17-18 February 1944: American Operation "Hailstone" - The Attack on Truk:
Vice Admiral (later Admiral) Marc A. Mitscher’s Task Force 58's five fleet carriers and four light carriers, supported by six battleships, ten cruisers and 28 destroyers, launch air attacks on airfields, shore installations and ships in the lagoon. Mitscher launches 30 strikes of at least 150 aircraft each. Beginning at dawn, the strikes are launched about every hour for two days.

Fefan Island, Truk. KIYOSUMI MARU is in the Repair Anchorage. At 0900, Douglas SBD-5 “Dauntless” dive-bombers from YORKTOWN attack and score a direct hit in hold No. 2. At about 1330, SDBs from ENTERPRISE also attack and hit both sides of her bridge with bombs. Forty-three crewmen are killed. KIYOSUMI MARU sinks as a result of torpedo damage and bomb hits. She comes to rest on her port side at a depth of 120 feet.

Captain Maki is KIA. He is promoted Rear Admiral, posthumously.

During the raids, TF 58 sinks 31 merchant transports and 10 naval vessels (two light cruisers, four destroyers and four auxiliary vessels, destroys nearly 200 aircraft and damages severely about 100 more. Truk is eliminated as a major fleet anchorage for the IJN.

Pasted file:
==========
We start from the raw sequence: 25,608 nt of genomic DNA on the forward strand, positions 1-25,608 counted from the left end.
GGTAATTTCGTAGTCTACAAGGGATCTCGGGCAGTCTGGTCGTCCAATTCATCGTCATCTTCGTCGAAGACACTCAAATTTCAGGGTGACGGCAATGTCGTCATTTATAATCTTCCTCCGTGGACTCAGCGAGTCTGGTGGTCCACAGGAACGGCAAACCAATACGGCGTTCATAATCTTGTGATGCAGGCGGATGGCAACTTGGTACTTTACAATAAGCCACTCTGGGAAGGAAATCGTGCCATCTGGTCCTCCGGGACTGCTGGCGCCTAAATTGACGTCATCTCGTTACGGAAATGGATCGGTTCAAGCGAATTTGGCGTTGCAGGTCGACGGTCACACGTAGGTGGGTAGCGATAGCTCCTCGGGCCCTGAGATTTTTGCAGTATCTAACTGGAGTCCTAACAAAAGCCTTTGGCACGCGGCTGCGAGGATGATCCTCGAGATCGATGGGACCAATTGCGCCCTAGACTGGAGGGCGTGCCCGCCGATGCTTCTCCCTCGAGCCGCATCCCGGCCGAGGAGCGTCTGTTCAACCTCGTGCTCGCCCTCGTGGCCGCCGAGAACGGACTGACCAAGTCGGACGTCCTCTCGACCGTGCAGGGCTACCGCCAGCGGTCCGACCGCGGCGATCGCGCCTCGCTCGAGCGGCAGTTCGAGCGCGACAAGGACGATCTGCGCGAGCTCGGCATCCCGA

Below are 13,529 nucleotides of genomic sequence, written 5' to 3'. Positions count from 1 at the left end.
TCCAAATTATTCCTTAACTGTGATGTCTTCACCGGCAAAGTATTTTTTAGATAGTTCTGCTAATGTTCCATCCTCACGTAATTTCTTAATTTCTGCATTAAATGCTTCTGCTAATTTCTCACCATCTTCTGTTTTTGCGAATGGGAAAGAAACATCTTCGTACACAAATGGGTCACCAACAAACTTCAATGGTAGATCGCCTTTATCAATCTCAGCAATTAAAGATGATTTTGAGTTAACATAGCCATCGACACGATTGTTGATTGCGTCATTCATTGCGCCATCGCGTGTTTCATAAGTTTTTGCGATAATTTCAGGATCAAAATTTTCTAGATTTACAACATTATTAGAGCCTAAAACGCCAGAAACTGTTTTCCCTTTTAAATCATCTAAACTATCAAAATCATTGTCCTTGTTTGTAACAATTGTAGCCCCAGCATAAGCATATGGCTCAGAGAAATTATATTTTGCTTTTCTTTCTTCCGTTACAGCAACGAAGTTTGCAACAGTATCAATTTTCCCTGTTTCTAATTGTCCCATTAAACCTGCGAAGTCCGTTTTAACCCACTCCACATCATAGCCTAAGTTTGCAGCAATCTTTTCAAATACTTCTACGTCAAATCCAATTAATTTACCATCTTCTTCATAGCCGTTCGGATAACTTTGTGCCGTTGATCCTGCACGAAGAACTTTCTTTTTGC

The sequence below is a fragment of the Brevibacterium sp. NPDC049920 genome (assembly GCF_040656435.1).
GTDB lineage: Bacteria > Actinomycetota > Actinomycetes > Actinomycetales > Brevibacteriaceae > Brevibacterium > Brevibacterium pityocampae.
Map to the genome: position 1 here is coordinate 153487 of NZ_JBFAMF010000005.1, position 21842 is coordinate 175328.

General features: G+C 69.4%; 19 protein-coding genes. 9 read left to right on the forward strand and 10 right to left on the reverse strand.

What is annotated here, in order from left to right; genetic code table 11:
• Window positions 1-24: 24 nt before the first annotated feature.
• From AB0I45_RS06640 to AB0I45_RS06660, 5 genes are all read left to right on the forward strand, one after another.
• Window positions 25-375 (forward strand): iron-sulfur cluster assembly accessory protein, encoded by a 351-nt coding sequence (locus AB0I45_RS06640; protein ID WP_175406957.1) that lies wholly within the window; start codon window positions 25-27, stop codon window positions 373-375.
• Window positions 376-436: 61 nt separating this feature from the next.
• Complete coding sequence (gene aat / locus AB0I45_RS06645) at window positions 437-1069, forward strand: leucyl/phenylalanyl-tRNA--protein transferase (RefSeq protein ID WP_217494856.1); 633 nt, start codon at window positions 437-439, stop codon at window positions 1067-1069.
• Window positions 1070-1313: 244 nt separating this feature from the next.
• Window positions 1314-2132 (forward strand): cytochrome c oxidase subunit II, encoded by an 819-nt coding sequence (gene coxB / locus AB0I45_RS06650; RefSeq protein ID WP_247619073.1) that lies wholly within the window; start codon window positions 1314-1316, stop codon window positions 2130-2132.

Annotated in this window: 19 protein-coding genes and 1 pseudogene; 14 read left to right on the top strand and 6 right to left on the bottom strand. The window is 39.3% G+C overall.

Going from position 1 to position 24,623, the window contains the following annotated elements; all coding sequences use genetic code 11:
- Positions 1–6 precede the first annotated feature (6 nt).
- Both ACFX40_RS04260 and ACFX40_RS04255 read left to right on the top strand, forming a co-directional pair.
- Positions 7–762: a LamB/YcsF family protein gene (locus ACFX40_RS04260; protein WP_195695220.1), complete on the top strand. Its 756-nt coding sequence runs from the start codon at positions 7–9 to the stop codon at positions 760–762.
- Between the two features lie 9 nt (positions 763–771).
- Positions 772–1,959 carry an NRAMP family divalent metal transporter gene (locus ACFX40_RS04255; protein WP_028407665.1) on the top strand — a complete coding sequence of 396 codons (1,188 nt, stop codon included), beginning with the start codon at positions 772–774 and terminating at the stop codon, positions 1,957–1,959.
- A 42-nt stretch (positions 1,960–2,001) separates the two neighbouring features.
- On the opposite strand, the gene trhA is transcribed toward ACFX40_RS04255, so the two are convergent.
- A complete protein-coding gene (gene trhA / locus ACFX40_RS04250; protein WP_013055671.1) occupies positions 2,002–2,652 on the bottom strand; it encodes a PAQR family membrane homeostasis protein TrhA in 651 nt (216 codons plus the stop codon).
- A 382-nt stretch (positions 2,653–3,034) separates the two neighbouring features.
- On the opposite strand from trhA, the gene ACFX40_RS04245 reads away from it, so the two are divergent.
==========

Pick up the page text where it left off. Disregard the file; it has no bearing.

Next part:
31 March 1944:
Removed from the Navy List.

Authors’ Notes:
Special thanks for assistance in developing this TROM go to Mr. Jean-Francois Masson of Canada. Thanks also go to John Whitman of the USA for info about decrypted IJN messages..

Thanks go to Toda Gengoro of Japan for information in Revision 3, Peter Cundall for info in Rev 5 and John Whitman for info in Rev 6 and 7.

-Thanks also go to Erich Muethaler of Germany for assistance with Operation C (HEI-GO) and Fontessa-san of Japan for info in Rev 8.

Bob Hackett and Sander Kingsepp.